1) Benzene – Breast cancer risk was higher in several large-scale studies of women working in jobs exposed to high levels of benzene (as an organic solvent) (Hansen, 1999; Petralia et al., 1998
Benzene – Breast cancer risk was higher in several large-scale studies of women working in jobs exposed to high levels of benzene (as an organic solvent) (Hansen, 1999; Petralia et al., 1998). More studies are needed on whether benzene inhalation in other professions affects the risk of breast cancer.
Laboratory Animal Studies The National Toxicology Program has found the following chemicals capable of inducing mammary tumors in long-term cancer studies conducted in rats and mice (NTP, 2007). All of these chemicals can be generated in various fire scenarios.
Translating the Evidence about Breast Cancer Related Disparities in African American Women: A Comprehensive Community-based Program in Galveston County
Introduction: From 2003-2007, Galveston County ranked 22nd among Texas’s 254 counties in cancer mortality with 220 cancer deaths/100,000 (SEER database). The rate exceeds that of Texas (177/100,000) and the U.S. (160/100,000) and fails to meet the Healthy People 2010 Objective of 160/100,000. African American Texans annual cancer mortality is 223/100,000 compared to Non-Hispanic Whites (179/100.00) and Hispanics (130/100,000). African American breast cancer mortality in Galveston County is 34.8/100,000 compared to 26.3 and 21.2 for Non-Hispanic Whites and Hispanics. The Texas Cancer Plan reports that poverty drives disparities through lack of resources, information and knowledge; substandard living; risk promoting lifestyles; and diminished access to services. The evidence based indicates that contributors to disparities include behavioral factors (increased time to complete diagnostic workups from abnormal mammograms, more missed mammogram appointments, and unhealthy diets); environmental factors (lower socioeconomic status, higher levels of inadequate communication of abnormal mammography screening results), and genetic factors (more aggressive tumors).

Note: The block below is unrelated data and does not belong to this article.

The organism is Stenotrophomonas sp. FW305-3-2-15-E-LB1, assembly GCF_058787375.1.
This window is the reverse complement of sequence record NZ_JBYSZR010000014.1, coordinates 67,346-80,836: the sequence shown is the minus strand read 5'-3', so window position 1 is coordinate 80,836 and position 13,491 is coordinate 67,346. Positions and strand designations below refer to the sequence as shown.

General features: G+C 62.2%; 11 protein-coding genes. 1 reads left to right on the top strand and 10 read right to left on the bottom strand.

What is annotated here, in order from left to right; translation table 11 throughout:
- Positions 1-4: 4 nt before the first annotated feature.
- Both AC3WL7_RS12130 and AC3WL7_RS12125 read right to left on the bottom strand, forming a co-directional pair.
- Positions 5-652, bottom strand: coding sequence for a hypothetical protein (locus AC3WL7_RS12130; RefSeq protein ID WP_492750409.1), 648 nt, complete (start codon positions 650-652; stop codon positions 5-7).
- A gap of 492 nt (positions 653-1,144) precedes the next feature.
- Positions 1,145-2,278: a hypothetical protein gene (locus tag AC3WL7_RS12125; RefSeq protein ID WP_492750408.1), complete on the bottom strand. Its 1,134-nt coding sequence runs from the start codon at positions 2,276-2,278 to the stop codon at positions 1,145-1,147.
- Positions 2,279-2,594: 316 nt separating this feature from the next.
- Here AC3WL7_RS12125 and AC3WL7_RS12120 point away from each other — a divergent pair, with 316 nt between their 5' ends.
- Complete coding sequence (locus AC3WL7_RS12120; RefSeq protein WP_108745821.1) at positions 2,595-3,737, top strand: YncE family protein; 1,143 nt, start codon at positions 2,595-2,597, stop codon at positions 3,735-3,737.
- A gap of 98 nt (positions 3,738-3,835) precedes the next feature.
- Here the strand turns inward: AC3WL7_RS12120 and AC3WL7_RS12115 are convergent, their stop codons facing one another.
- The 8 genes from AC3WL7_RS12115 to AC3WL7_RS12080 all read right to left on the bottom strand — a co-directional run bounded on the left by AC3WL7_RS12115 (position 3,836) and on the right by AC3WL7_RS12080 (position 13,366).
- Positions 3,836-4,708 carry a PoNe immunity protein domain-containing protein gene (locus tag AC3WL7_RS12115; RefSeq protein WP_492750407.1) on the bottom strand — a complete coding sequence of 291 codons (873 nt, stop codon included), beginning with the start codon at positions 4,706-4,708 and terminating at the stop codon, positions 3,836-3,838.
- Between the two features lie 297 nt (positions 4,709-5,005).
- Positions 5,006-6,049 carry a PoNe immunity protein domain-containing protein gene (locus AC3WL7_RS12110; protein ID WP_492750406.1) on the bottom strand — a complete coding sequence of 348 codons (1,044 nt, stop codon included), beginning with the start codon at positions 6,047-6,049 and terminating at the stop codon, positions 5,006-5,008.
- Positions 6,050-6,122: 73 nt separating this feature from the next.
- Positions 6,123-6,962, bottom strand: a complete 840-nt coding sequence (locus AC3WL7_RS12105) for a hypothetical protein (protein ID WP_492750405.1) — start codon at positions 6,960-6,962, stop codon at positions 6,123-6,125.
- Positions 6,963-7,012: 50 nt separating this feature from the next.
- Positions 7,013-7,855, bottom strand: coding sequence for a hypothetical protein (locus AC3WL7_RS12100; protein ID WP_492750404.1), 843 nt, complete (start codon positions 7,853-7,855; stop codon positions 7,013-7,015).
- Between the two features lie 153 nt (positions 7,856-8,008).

2011 Texas Selected Cancer Facts Galveston County
Greetings TCEQ, Tara Capobianco, et al,
The TCEQ will accept public comments on its proposed delistings. The comment period begins on March 11, 2013, and will end on April 26, 2013. You may email comments to the APWL coordinator APWL@tceq.texas.gov;
or mail comments to:
Air Pollutant Watch List Coordinator
Texas Commission on Environmental Quality
Air Permits Division
P.O. Box 13087
Austin, Texas 78711-3087
comments are as follows ;
I kindly would like to make the following comments please on the proposal by TCEQ to further enhance cancer risk in the state of Texas.
I believe that if the state of Texas and the TCEQ gets this proposal through, it will go to prove that neither one care about public health, and it’s all about the almighty dollar.
since the BP deliberate upset of benzene and who knows what else for over 40 days (because after the initial upset that first day, the rest of the 39+ were deliberate), since then my wife has developed breast cancer. how many more in this area?
IF this proposal to remove Benzene, Hydrogen Sulfide, or any other pollutant into the air in the Galveston Bay area’s of Texas City, Bayport, and or any of the Houston ship channel areas, would be detrimental to this area. there is too much pollution already.
This proposals reeks of industry greed and if the oversight there from i.e. the TCEQ does not stop this from happening, then they too should hang up their jock straps as being any type of Environmental steward, and start paying their dues directly to the chemical industry they are so in bed with.
I sincerely hope and pray that the TCEQ and this proposal is stopped dead in it’s tracks, before too many more humans are. ...
Terry S. Singeltary Sr.
P.O. Box 42
Bacliff, Texas 77518
Monday, March 25, 2013
TCEQ Proposes Removal of Two Pollutants from the Texas City APWL Area--Benzene and Hydrogen Sulfide